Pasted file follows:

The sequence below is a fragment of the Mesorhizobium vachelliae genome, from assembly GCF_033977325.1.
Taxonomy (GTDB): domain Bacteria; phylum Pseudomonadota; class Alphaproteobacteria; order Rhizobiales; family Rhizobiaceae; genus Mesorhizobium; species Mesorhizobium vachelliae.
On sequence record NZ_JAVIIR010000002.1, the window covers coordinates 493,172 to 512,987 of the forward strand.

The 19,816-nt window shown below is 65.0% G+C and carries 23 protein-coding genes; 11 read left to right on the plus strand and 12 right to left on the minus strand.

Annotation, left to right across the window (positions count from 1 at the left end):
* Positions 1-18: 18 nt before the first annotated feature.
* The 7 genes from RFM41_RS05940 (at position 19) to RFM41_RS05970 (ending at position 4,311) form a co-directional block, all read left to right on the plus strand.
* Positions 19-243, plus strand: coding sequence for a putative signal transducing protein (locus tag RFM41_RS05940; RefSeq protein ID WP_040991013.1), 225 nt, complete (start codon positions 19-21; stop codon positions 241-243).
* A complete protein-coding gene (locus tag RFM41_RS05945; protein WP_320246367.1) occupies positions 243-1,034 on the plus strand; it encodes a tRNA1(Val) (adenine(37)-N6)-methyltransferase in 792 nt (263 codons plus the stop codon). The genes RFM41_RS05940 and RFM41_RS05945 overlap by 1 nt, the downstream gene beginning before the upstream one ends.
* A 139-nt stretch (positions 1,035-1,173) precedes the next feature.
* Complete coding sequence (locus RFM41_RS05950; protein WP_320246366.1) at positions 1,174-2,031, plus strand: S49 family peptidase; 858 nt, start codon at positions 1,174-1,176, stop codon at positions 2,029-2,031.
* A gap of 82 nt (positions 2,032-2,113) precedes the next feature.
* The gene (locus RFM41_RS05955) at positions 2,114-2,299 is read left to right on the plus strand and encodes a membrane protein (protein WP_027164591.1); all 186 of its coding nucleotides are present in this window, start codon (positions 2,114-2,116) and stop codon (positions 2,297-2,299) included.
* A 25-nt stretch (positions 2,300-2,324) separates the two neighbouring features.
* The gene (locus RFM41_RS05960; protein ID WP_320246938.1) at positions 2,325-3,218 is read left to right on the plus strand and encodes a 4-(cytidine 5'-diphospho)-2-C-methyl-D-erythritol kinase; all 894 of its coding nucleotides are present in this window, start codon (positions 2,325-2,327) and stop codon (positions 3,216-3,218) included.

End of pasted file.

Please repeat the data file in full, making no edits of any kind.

The sequence below is a fragment of the Mesorhizobium vachelliae genome, from assembly GCF_033977325.1.
Taxonomy (GTDB): domain Bacteria; phylum Pseudomonadota; class Alphaproteobacteria; order Rhizobiales; family Rhizobiaceae; genus Mesorhizobium; species Mesorhizobium vachelliae.
On sequence record NZ_JAVIIR010000002.1, the window covers coordinates 493,172 to 512,987 of the forward strand.

The 19,816-nt window shown below is 65.0% G+C and carries 23 protein-coding genes; 11 read left to right on the plus strand and 12 right to left on the minus strand.

Annotation, left to right across the window (positions count from 1 at the left end):
* Positions 1-18: 18 nt before the first annotated feature.
* The 7 genes from RFM41_RS05940 (at position 19) to RFM41_RS05970 (ending at position 4,311) form a co-directional block, all read left to right on the plus strand.
* Positions 19-243, plus strand: coding sequence for a putative signal transducing protein (locus tag RFM41_RS05940; RefSeq protein ID WP_040991013.1), 225 nt, complete (start codon positions 19-21; stop codon positions 241-243).
* A complete protein-coding gene (locus tag RFM41_RS05945; protein WP_320246367.1) occupies positions 243-1,034 on the plus strand; it encodes a tRNA1(Val) (adenine(37)-N6)-methyltransferase in 792 nt (263 codons plus the stop codon). The genes RFM41_RS05940 and RFM41_RS05945 overlap by 1 nt, the downstream gene beginning before the upstream one ends.
* A 139-nt stretch (positions 1,035-1,173) precedes the next feature.
* Complete coding sequence (locus RFM41_RS05950; protein WP_320246366.1) at positions 1,174-2,031, plus strand: S49 family peptidase; 858 nt, start codon at positions 1,174-1,176, stop codon at positions 2,029-2,031.
* A gap of 82 nt (positions 2,032-2,113) precedes the next feature.
* The gene (locus RFM41_RS05955) at positions 2,114-2,299 is read left to right on the plus strand and encodes a membrane protein (protein WP_027164591.1); all 186 of its coding nucleotides are present in this window, start codon (positions 2,114-2,116) and stop codon (positions 2,297-2,299) included.
* A 25-nt stretch (positions 2,300-2,324) separates the two neighbouring features.
* The gene (locus RFM41_RS05960; protein ID WP_320246938.1) at positions 2,325-3,218 is read left to right on the plus strand and encodes a 4-(cytidine 5'-diphospho)-2-C-methyl-D-erythritol kinase; all 894 of its coding nucleotides are present in this window, start codon (positions 2,325-2,327) and stop codon (positions 3,216-3,218) included.